Lotus japonicus flowers are defended by a cyanogenic β-glucosidase with highly restricted expression to essential reproductive organs

Lotus japonicus flowers are defended by a cyanogenic β-glucosidase with highly restricted... Flowers and leaves of Lotus japonicus contain α-, β-, and γ-hydroxynitrile glucoside (HNG) defense compounds, which are bioactivated by β-glucosidase enzymes (BGDs). The α-HNGs are referred to as cyanogenic glucosides because their hydrolysis upon tissue disruption leads to release of toxic hydrogen cyanide gas, which can deter herbivore feeding. BGD2 and BGD4 are HNG metabolizing BGD enzymes expressed in leaves. Only BGD2 is able to hydrolyse the α-HNGs. Loss of function mutants of BGD2 are acyanogenic in leaves but fully retain cyanogenesis in flowers pointing to the existence of an alternative cyanogenic BGD in flowers. This enzyme, named BGD3, is identified and characterized in this study. Whereas all floral tissues contain α-HNGs, only those tissues in which BGD3 is expressed, the keel and the enclosed reproductive organs, are cyanogenic. Biochemical analysis, active site architecture molecular modelling, and the observation that L. japonicus accessions lacking cyanogenic flowers contain a non-functional BGD3 gene, all support the key role of BGD3 in floral cyanogenesis. The nectar of L. japonicus flowers was also found to contain HNGs and additionally their diglycosides. The observed specialisation in HNG based defence in L. japonicus flowers is discussed in the context of balancing the attraction of pollinators with the protection of reproductive structures against herbivores. http://www.deepdyve.com/assets/images/DeepDyve-Logo-lg.png Plant Molecular Biology Springer Journals

Lotus japonicus flowers are defended by a cyanogenic β-glucosidase with highly restricted expression to essential reproductive organs

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Publisher
Springer Journals
Copyright
Copyright © 2015 by Springer Science+Business Media Dordrecht
Subject
Life Sciences; Plant Sciences; Biochemistry, general; Plant Pathology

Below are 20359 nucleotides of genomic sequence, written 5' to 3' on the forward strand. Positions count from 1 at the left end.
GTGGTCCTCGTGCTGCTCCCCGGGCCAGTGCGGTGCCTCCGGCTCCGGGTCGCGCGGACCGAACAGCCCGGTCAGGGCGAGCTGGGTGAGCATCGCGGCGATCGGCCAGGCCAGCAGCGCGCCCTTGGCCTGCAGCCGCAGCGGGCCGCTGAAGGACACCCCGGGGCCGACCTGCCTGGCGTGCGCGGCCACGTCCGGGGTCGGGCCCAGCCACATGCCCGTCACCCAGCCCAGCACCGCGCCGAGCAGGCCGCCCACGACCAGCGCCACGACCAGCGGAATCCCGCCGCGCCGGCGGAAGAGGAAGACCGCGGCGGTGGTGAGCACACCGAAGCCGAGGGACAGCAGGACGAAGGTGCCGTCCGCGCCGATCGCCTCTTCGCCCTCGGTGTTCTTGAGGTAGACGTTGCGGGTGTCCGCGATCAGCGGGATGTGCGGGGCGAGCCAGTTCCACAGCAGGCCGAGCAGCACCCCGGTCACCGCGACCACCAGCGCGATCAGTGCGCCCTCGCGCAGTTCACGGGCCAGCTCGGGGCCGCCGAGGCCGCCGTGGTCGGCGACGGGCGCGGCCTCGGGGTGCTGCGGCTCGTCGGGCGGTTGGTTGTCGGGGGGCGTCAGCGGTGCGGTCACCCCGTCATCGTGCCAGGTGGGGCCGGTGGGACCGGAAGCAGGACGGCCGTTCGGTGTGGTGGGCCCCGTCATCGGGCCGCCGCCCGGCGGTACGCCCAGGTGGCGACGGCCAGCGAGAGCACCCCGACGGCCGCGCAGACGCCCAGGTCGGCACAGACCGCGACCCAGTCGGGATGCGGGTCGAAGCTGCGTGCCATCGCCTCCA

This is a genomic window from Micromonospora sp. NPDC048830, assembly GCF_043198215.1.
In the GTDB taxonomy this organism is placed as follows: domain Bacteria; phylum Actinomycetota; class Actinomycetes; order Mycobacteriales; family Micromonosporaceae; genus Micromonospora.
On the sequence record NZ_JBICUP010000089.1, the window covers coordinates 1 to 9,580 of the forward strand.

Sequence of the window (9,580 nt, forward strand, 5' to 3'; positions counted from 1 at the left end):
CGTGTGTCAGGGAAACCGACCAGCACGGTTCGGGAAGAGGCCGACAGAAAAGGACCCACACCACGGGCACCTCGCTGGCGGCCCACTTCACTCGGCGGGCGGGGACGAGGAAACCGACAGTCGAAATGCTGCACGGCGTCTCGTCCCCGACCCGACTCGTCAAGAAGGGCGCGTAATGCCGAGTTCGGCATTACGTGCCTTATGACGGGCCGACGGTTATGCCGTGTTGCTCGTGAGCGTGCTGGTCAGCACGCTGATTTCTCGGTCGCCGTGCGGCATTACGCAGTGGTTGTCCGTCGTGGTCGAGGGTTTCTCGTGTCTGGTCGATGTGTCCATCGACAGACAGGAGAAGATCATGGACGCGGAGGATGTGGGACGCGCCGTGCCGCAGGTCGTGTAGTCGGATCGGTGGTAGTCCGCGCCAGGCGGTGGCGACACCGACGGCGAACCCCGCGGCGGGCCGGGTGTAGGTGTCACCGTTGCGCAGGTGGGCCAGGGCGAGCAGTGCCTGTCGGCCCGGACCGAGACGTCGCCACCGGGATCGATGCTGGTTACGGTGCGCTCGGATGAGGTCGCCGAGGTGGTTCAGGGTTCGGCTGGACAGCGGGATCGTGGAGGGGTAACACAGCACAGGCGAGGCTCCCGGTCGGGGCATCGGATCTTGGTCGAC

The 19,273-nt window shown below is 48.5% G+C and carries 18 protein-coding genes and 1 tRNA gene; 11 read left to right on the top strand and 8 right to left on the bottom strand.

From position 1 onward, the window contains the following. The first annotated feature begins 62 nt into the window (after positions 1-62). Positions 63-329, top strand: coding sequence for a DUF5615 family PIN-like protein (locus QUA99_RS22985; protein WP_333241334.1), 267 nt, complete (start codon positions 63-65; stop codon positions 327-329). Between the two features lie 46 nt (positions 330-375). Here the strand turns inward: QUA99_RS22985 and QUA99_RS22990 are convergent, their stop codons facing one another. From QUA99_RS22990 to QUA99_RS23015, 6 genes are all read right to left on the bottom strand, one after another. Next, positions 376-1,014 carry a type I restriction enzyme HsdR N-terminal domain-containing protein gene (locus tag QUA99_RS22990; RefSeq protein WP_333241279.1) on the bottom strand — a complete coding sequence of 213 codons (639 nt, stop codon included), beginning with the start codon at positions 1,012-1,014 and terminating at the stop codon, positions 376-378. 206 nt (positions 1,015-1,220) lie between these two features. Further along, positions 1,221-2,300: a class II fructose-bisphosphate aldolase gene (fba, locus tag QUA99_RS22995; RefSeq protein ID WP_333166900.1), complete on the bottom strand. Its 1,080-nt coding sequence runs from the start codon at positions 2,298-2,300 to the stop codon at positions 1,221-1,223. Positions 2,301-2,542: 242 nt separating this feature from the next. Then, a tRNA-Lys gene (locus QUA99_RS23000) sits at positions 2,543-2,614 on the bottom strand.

ISSN
0167-4412
eISSN
1573-5028
D.O.I.
10.1007/s11103-015-0348-4
Publisher site
See Article on Publisher Site

Abstract

Flowers and leaves of Lotus japonicus contain α-, β-, and γ-hydroxynitrile glucoside (HNG) defense compounds, which are bioactivated by β-glucosidase enzymes (BGDs). The α-HNGs are referred to as cyanogenic glucosides because their hydrolysis upon tissue disruption leads to release of toxic hydrogen cyanide gas, which can deter herbivore feeding. BGD2 and BGD4 are HNG metabolizing BGD enzymes expressed in leaves. Only BGD2 is able to hydrolyse the α-HNGs. Loss of function mutants of BGD2 are acyanogenic in leaves but fully retain cyanogenesis in flowers pointing to the existence of an alternative cyanogenic BGD in flowers. This enzyme, named BGD3, is identified and characterized in this study. Whereas all floral tissues contain α-HNGs, only those tissues in which BGD3 is expressed, the keel and the enclosed reproductive organs, are cyanogenic. Biochemical analysis, active site architecture molecular modelling, and the observation that L. japonicus accessions lacking cyanogenic flowers contain a non-functional BGD3 gene, all support the key role of BGD3 in floral cyanogenesis. The nectar of L. japonicus flowers was also found to contain HNGs and additionally their diglycosides. The observed specialisation in HNG based defence in L. japonicus flowers is discussed in the context of balancing the attraction of pollinators with the protection of reproductive structures against herbivores.

Journal

Plant Molecular BiologySpringer Journals

Published: Aug 7, 2015

References

  • Ecological costs and benefits of defenses in nectar
    Adler, LS; Irwin, RE
  • Reliance on pollinators predicts defensive chemistry across tobacco species
    Adler, LS; Seifert, MG; Wink, M; Morse, GE
  • A combined biochemical screen and TILLING approach identifies mutations in Sorghum bicolor L. Moench resulting in acyanogenic forage production
    Blomstedt, CK; Gleadow, RM; O’Donnell, N; Naur, P; Jensen, K; Laursen, T; Olsen, CE; Stuart, P; Hamil, JD; Møller, BL; Neale, AD

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